The President; whether he decided without reflection, or thought a promise which would keep the Nabob in good humour, and might be broken at any time, was an obligation of no importance, expressed by letter his assent to these conditions. In a short time however the President and Council presented to the Nabob a demand for fifty lacs of rupees. The Nabob, as this was a sum which he did not possess, endeavoured by all the means in his power to evade the contribution. Unable to resist the importunities of his allies, he was driven to his credit, which was very low; and under disadvantageous terms, which heaped upon him a load of debt, he raised by loan the money they exacted.
The expense of the war, the exhaustion of their own treasury, and their exaggerated conception of the riches of the country of which they had made him sovereign, rendered the President and Council
i Mr. Pigot's Letter to ths Nabob, June 23, 1760. Nabob's Papers, iii. 21.
BOOK IV by no means sparing in their requisitions upon the
Nabob. It was stipulated that he should repay the whole expenses of the siege of Pondicherry. Even to this he agreed, upon condition of receiving all the stores which should be taken in the place. The servants of the Company, however, appropriated the stores to themselves; and they met the complaints of the Nabob, by promising to allow for them a certain sum in his account: in other words, they took for their own benefit what by their own contract belonged to the Nabob, and promised to make their masters pay him something, more or less, by way of compensation. Their masters, however, were on this occasion not less alive to their own interests than their servants had been to theirs; and no sooner heard of the sum which had been allowed to the Nabob in their books than they ordered it to be recharged to his account; while their servants were left in undisturbed possession of the stores.'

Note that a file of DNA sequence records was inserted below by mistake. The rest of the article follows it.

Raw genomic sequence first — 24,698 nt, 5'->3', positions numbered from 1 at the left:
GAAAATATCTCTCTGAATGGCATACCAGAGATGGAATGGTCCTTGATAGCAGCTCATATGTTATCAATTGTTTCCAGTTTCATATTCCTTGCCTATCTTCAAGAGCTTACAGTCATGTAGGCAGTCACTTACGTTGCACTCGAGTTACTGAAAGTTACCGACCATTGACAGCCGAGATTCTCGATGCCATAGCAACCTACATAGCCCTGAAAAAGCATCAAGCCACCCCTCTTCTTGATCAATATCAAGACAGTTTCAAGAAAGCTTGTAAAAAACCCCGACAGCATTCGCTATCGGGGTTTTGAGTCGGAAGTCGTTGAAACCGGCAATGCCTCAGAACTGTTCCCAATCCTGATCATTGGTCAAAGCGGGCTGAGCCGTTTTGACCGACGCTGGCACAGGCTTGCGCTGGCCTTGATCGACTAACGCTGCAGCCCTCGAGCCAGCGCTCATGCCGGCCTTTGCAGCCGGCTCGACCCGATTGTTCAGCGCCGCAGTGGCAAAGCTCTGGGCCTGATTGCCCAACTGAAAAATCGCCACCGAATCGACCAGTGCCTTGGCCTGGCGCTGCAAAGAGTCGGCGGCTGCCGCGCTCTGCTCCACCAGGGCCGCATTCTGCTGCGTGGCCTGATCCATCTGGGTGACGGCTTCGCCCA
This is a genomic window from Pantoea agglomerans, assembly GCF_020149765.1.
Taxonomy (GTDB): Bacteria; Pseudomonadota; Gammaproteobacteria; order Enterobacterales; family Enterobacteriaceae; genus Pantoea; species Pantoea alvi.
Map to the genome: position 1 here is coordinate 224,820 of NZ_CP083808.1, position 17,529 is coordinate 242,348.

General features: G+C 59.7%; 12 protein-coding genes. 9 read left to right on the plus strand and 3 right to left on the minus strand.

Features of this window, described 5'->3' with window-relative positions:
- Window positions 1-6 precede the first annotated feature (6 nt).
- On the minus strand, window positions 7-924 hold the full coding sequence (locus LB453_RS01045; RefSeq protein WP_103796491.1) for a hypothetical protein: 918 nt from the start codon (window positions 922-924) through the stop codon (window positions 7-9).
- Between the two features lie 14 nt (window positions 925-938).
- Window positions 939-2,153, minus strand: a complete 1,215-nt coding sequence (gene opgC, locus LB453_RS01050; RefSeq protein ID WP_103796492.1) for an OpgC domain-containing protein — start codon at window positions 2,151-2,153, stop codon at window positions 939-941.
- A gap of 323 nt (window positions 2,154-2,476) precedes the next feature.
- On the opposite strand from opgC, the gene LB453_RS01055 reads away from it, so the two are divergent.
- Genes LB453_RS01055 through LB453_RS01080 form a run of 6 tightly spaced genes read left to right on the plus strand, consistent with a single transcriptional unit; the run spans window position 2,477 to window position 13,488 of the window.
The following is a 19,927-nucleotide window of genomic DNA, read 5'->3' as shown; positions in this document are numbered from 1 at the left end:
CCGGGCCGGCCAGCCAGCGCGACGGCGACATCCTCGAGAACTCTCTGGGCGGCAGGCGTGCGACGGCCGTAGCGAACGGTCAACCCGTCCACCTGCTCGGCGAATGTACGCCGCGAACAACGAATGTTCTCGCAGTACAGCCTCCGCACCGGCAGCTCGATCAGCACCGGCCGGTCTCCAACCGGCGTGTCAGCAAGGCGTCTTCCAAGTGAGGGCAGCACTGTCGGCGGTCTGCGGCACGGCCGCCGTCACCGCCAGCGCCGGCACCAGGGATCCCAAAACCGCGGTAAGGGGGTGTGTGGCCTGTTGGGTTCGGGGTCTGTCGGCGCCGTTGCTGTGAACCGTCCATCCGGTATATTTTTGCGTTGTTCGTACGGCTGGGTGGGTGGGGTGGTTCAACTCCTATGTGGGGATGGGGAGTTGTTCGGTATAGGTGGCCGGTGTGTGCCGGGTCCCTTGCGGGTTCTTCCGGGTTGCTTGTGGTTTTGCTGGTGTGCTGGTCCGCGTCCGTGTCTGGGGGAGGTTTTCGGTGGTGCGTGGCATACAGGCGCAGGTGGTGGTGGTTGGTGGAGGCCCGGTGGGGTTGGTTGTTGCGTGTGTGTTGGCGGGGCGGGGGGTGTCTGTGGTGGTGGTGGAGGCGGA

From the mode in which the country was governed; by sub-division into local commands, with a military force and places of strength in the hands of every local commander, who withheld the revenue of his district, as often as he beheld a prospect of escaping punishment for his faults; it has frequently been seen what difficulties attended the realizing of revenue, whenever the government became disordered or weak. For a series of years, the Carnatic had been subject to no regular government; the different antagonists
Sir John Lindsay's Narrative, Oct. 13, 1770, Secretary of State's Office. Quoted by the author of the History and Management of the East India Company, p. 116.